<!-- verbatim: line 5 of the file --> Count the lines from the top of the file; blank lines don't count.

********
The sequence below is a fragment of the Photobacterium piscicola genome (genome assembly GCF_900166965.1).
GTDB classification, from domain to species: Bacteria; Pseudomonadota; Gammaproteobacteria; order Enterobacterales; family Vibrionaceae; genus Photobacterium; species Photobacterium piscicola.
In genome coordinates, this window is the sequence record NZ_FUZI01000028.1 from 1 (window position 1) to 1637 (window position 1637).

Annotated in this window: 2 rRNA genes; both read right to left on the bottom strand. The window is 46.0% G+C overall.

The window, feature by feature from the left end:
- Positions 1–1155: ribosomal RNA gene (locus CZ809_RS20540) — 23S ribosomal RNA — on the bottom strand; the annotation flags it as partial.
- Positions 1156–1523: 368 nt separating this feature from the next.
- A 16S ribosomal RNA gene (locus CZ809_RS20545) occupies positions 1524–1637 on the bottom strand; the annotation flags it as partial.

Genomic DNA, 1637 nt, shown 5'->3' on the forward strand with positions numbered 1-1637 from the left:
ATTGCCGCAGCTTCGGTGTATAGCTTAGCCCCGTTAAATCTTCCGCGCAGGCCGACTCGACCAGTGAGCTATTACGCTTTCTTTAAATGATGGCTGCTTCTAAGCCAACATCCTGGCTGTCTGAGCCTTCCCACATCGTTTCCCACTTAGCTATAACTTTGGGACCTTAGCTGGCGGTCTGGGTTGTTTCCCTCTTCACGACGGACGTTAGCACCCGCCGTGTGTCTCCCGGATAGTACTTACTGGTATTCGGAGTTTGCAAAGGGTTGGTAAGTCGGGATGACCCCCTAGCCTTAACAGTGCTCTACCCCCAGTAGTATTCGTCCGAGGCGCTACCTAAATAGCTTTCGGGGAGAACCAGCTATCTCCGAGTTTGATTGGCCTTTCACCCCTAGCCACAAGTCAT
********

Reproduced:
The window, feature by feature from the left end: